Prima Spada, School of Fence trains students of Classical Fencing in the use of all three modern weapons: foil, epee and sabre.
The foil was originally developed as a practice version of the smallsword. It has a rectangular section and flexible blade with a protected point. Hits can only be scored by using the tip to land attacks in a lunge or thrust upon the prescribed target area. In foil fencing an appropriate touch landed to the torso or lower bib section of the fencing mask are counted as points while all other areas of the body are considered to be off-target.
Sabre and Hutton Sabre
The modern sabre is a light, flexible version of the military cavalry sabre, while the Hutton sabre - named for Alfred Hutton, a swordsman of the mid to late 19th century one of whose works focused on the use of the military sabre - is a sturdier weapon though used in a similar manner. With either of these two styles of sabre hits can be scored by using the edge as well as the tip and the majority of attacks from this weapon are delivered as cuts. The target area upon which such strikes are awarded points are the torso above the waist as well as the head and arms.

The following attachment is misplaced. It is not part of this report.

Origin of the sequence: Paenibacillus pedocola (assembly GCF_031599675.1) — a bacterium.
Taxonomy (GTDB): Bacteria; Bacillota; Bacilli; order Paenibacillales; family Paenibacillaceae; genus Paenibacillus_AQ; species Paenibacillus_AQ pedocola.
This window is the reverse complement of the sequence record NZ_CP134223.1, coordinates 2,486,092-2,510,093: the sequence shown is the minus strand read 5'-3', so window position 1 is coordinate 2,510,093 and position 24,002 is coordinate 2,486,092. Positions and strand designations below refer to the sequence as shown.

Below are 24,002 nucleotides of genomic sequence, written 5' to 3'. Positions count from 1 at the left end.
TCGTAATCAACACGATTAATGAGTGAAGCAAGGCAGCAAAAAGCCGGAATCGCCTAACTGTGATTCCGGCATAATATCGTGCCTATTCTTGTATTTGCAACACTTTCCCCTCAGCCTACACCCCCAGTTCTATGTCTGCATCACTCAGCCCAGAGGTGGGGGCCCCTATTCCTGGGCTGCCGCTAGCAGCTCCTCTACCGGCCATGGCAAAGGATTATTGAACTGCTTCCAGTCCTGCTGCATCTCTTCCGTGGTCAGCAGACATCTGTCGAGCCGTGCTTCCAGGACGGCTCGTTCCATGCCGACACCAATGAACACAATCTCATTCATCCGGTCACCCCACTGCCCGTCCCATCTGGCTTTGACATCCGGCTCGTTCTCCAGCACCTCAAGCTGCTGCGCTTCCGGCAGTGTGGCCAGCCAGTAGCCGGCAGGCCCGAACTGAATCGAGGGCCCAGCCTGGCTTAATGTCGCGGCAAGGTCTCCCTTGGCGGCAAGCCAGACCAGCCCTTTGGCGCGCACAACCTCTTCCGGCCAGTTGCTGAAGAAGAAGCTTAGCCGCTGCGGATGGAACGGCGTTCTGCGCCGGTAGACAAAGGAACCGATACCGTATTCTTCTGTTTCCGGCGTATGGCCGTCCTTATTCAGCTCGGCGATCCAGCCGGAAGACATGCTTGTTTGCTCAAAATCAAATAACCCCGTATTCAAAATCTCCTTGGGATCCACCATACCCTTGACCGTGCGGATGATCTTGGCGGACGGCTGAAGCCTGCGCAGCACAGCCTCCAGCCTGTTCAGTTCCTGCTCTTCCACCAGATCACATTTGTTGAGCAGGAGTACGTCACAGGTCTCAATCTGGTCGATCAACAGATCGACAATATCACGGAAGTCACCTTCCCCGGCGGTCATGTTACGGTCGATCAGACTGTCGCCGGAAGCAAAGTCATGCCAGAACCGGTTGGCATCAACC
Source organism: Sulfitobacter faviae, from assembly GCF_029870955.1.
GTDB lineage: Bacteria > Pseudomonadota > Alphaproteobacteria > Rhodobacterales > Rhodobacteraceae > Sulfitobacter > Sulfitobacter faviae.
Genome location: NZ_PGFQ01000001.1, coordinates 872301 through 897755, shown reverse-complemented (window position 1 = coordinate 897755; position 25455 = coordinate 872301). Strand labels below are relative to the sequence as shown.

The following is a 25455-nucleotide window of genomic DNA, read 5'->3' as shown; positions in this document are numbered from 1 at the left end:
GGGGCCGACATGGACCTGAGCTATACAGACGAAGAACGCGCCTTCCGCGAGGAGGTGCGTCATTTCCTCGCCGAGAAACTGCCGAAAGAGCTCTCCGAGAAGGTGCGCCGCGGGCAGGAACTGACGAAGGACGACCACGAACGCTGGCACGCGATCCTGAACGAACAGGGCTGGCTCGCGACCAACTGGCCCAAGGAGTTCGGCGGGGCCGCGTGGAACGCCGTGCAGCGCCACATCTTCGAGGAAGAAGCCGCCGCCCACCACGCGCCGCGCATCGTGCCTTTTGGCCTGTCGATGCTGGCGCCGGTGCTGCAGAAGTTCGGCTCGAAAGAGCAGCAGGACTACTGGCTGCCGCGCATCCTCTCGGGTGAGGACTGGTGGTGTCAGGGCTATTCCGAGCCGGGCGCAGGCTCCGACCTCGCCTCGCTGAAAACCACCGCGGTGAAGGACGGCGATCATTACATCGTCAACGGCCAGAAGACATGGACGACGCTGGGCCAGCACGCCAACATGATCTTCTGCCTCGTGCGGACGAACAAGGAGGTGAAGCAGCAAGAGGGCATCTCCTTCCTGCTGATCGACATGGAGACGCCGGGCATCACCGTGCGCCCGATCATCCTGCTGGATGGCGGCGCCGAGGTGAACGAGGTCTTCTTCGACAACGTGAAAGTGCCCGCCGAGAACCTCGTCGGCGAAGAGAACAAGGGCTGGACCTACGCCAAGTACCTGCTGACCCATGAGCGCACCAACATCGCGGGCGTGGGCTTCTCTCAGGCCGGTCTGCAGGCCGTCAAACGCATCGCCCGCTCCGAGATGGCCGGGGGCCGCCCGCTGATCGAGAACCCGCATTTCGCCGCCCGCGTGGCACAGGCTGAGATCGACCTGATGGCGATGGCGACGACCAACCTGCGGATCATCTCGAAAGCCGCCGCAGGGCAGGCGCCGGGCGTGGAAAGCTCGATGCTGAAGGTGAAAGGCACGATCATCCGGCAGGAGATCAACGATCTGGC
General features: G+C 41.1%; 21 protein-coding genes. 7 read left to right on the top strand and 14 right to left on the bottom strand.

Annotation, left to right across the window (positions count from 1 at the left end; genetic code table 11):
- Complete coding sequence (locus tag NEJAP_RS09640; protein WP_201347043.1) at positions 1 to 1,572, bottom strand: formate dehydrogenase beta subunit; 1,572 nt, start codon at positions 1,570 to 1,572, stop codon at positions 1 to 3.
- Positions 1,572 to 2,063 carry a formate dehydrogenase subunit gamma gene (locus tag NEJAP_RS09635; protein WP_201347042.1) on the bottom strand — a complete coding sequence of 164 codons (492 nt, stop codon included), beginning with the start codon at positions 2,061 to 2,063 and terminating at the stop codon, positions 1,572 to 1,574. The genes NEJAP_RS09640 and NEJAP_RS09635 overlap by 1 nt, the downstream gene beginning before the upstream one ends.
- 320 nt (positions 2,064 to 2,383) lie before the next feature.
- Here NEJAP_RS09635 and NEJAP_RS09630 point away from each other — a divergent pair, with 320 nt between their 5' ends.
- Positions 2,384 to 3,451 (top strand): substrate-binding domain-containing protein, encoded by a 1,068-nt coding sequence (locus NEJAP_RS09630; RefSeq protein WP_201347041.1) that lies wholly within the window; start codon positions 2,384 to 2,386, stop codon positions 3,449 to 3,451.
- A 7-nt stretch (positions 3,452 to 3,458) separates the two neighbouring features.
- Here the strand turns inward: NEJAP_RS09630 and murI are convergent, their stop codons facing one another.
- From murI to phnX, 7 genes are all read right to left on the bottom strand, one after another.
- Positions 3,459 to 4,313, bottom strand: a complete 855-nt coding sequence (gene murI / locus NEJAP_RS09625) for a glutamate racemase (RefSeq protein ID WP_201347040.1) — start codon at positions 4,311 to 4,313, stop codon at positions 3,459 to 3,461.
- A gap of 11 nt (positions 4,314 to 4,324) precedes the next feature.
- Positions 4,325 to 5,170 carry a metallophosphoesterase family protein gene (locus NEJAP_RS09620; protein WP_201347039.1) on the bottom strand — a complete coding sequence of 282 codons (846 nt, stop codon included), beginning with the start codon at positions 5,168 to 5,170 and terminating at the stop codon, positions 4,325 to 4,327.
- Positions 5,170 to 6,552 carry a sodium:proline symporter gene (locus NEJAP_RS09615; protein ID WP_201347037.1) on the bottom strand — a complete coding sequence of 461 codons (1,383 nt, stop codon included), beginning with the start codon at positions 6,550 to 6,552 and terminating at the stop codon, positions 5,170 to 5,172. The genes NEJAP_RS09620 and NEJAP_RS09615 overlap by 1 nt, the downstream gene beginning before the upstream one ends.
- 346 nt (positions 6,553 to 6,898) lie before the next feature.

The Epee is the modern descendant of the dueling cup-hilt rapier. It has a triangular hollow ground blade, and a bell-shaped guard. It also has a protected point. Like the foil, hits can only be scored by using the tip to land attacks in a lunge or thrust; however, unlike the foil, the target area when fencing with the epee includes the entire body from head to toe.